characters we knew.
The effects are all over the place. The Masked
Reviewer has said it before and will say it again: computer effects
aren't always the best solution. One scene in particular features
a building that blows up. Rather than blow it up, they used a
digital explosion, which looked cheezy. Some of the effects in the
film are fine, but others are not good at all. There's a scene
featuring a white tiger that walks out in the snow. It looks
horrible. Certainly cheaper to do it digitally than to find a real
white tiger and make it walk around in the snow, but how could something
so simple look so bad? It's a real tiger. It doesn't look
real. When you have something real looking fake, you know you've
overpaid your visual effects team.
The acting is fine. Sean Connery is Allan
Quartermain and he's fun to watch. Peta Wilson (TV's "La Femme
Nikita") is a sexy vampiress. Most of the others are young
attractive actors who haven't done many big roles. They're all
okay. It is nice to see that the two biggest ass-kickers in the
film, Allan Quartermain and Captain Nemo, are both played by actors over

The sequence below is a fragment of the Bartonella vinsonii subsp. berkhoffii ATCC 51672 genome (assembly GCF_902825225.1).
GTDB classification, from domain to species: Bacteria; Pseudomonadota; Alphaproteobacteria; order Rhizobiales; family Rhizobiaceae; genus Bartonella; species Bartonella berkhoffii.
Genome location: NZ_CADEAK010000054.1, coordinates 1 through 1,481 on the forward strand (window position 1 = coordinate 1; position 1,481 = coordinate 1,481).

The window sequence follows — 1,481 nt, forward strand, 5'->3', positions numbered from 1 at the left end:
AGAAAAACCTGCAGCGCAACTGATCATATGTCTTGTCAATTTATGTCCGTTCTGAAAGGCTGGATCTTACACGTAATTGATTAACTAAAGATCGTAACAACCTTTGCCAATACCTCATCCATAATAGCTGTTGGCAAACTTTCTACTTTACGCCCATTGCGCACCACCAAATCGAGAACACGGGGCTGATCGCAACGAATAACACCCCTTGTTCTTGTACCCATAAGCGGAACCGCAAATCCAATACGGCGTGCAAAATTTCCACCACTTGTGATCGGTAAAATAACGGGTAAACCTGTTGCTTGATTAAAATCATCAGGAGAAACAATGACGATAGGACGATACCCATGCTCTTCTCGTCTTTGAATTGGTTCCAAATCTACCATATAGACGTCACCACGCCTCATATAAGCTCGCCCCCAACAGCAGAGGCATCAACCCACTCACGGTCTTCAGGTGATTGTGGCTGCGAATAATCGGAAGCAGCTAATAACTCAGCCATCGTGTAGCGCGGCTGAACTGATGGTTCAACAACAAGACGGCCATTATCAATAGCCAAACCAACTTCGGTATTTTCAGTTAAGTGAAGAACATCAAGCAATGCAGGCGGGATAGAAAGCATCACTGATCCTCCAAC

50. The League of Extraordinarily Old Gentlemen may be the
There is a confusing point about the bad guy in the
film. He seems to be given one name in the film and another name
(from the same author) in the credits. Maybe the screenwriters
never read their source material.
A nice moment in the film features all of the good guys
standing in a circle and putting a hand in the middle, like the do in
various sports like basketball. The Masked Reviewer would have
liked this film a lot more if they'd said "Go team!" or "Gooooo League
of Extraordinary Gentlemen!" but they didn't.
In the end, LXG is a somewhat interesting
action film that ends up being somewhat unfulfilling. It's not
horrible, but it's not great. It's kind of interesting, but not
really. It's okay. The effects are sometimes okay, sometimes
horrible. The Hulk-like effect of Mr. Hyde is probably better than
It's an okay movie that doesn't deliver much. If
you love Victorian era literature, you might like this film -- or you
might hate all the liberties they take with characters. If you
like Sean Connery, he's good in this, and he rolls up his sleeves and
gets his hands dirty. By the way, how come his eyebrows are black?
The rest of his hair is white. Does he dye his eyebrows?
It's better than The Hulk, and it's not bad...it
just seems like there should've been more.
Expectation from the Title: Four men. Their lives
changed forever. The event: bowling league. They would rise
above their day jobs when they bowled to become...
Mother's Rule (Always Say Something Good About Everything):
Maybe if you read once in a while instead of always watching TV, you'd
get some of the references in this film.
The Pros: Interesting premise, some good action, kind of
The Cons: Doesn't really feel like it goes anywhere, character
development was weak, special effects were often not good, most of the
effects have been seen before (and better done).